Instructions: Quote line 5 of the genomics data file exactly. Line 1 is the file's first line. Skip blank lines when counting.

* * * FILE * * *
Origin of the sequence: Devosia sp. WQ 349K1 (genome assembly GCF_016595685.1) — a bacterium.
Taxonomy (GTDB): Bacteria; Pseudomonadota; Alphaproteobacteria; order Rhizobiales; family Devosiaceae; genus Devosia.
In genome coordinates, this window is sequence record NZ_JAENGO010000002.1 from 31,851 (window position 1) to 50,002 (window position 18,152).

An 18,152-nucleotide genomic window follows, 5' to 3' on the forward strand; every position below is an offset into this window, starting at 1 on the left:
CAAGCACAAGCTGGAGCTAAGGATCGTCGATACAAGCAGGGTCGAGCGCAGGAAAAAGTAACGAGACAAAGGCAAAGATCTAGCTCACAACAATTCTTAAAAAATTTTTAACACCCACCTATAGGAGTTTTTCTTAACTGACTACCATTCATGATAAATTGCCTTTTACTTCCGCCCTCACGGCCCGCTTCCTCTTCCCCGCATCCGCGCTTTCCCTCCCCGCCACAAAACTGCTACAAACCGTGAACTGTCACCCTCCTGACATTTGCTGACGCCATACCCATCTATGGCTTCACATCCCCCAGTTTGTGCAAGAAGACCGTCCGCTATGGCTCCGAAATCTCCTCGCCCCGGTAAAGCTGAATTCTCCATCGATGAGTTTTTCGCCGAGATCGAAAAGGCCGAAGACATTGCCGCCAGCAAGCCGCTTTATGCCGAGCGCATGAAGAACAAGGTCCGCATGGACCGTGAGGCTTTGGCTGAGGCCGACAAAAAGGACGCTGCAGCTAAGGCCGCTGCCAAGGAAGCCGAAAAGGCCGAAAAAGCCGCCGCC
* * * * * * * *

CAAGCACAAGCTGGAGCTAAGGATCGTCGATACAAGCAGGGTCGAGCGCAGGAAAAAGTAACGAGACAAAGGCAAAGATCTAGCTCACAACAATTCTTAAAAAATTTTTAACACCCACCTATAGGAGTTTTTCTTAACTGACTACCATTCATGATAAATTGCCTTTTACTTCCGCCCTCACGGCCCGCTTCCTCTTCCCCGCATCCGCGCTTTCCCTCCCCGCCACAAAACTGCTACAAACCGTGAACTGTCACCCTCCTGACATTTGCTGACGCCATACCCATCTATGGCTTCACATCCCCCAGTTTGTGCAAGAAGACCGTCCGCTATGGCTCCGAAATCTCCTCGCCCCGGTAAAGCTGAATTCTCCATCGATGAGTTTTTCGCCGAGATCGAAAAGGCCGAAGACATTGCCGCCAGCAAGCCGCTTTATGCCGAGCGCATGAAGAACAAGGTCCGCATGGACCGTGAGGCTTTGGCTGAGGCCGACAAAAAGGACGCTGCAGCTAAGGCCGCTGCCAAGGAAGCCGAAAAGGCCGAAAAAGCCGCCGCC